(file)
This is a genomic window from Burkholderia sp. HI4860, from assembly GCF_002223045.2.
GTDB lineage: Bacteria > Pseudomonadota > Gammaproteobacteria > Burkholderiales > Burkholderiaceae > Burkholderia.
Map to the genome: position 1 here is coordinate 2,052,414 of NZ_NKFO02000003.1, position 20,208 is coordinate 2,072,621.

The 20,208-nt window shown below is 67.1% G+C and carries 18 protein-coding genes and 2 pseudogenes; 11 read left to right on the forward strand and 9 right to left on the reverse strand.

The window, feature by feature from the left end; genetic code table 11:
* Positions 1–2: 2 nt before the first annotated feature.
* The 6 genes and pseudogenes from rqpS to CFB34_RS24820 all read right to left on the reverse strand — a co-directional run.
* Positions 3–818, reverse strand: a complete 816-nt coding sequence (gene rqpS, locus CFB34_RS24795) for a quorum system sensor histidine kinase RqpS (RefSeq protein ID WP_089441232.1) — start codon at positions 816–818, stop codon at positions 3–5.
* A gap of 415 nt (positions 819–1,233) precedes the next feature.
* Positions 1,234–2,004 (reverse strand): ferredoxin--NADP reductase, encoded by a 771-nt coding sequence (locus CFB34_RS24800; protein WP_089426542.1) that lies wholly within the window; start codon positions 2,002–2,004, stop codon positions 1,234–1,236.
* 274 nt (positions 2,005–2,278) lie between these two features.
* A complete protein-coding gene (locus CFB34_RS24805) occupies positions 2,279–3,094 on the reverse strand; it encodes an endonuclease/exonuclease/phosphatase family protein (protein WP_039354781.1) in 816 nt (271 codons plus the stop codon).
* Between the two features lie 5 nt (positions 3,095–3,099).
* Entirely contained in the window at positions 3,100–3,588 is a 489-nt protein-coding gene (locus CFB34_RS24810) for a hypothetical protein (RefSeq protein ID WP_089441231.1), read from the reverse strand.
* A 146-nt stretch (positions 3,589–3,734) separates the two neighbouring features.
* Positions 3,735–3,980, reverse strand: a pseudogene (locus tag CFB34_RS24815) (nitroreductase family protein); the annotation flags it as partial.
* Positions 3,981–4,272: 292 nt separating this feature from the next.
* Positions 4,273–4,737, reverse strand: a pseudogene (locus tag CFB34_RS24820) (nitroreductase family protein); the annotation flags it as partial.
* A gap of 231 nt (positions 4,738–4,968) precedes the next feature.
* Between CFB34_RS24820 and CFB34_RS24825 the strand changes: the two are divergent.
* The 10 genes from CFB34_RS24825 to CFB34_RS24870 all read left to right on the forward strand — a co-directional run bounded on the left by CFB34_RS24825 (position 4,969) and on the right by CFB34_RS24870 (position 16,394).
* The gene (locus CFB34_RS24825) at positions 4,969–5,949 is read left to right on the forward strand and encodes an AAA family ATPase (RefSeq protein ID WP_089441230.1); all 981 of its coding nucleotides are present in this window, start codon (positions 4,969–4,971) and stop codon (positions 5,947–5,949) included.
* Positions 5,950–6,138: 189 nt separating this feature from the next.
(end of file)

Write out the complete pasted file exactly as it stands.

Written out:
This is a genomic window from Burkholderia sp. HI4860, from assembly GCF_002223045.2.
GTDB lineage: Bacteria > Pseudomonadota > Gammaproteobacteria > Burkholderiales > Burkholderiaceae > Burkholderia.
Map to the genome: position 1 here is coordinate 2,052,414 of NZ_NKFO02000003.1, position 20,208 is coordinate 2,072,621.

The 20,208-nt window shown below is 67.1% G+C and carries 18 protein-coding genes and 2 pseudogenes; 11 read left to right on the forward strand and 9 right to left on the reverse strand.

The window, feature by feature from the left end; genetic code table 11:
* Positions 1–2: 2 nt before the first annotated feature.
* The 6 genes and pseudogenes from rqpS to CFB34_RS24820 all read right to left on the reverse strand — a co-directional run.
* Positions 3–818, reverse strand: a complete 816-nt coding sequence (gene rqpS, locus CFB34_RS24795) for a quorum system sensor histidine kinase RqpS (RefSeq protein ID WP_089441232.1) — start codon at positions 816–818, stop codon at positions 3–5.
* A gap of 415 nt (positions 819–1,233) precedes the next feature.
* Positions 1,234–2,004 (reverse strand): ferredoxin--NADP reductase, encoded by a 771-nt coding sequence (locus CFB34_RS24800; protein WP_089426542.1) that lies wholly within the window; start codon positions 2,002–2,004, stop codon positions 1,234–1,236.
* 274 nt (positions 2,005–2,278) lie between these two features.
* A complete protein-coding gene (locus CFB34_RS24805) occupies positions 2,279–3,094 on the reverse strand; it encodes an endonuclease/exonuclease/phosphatase family protein (protein WP_039354781.1) in 816 nt (271 codons plus the stop codon).
* Between the two features lie 5 nt (positions 3,095–3,099).
* Entirely contained in the window at positions 3,100–3,588 is a 489-nt protein-coding gene (locus CFB34_RS24810) for a hypothetical protein (RefSeq protein ID WP_089441231.1), read from the reverse strand.
* A 146-nt stretch (positions 3,589–3,734) separates the two neighbouring features.
* Positions 3,735–3,980, reverse strand: a pseudogene (locus tag CFB34_RS24815) (nitroreductase family protein); the annotation flags it as partial.
* Positions 3,981–4,272: 292 nt separating this feature from the next.
* Positions 4,273–4,737, reverse strand: a pseudogene (locus tag CFB34_RS24820) (nitroreductase family protein); the annotation flags it as partial.
* A gap of 231 nt (positions 4,738–4,968) precedes the next feature.
* Between CFB34_RS24820 and CFB34_RS24825 the strand changes: the two are divergent.
* The 10 genes from CFB34_RS24825 to CFB34_RS24870 all read left to right on the forward strand — a co-directional run bounded on the left by CFB34_RS24825 (position 4,969) and on the right by CFB34_RS24870 (position 16,394).
* The gene (locus CFB34_RS24825) at positions 4,969–5,949 is read left to right on the forward strand and encodes an AAA family ATPase (RefSeq protein ID WP_089441230.1); all 981 of its coding nucleotides are present in this window, start codon (positions 4,969–4,971) and stop codon (positions 5,947–5,949) included.
* Positions 5,950–6,138: 189 nt separating this feature from the next.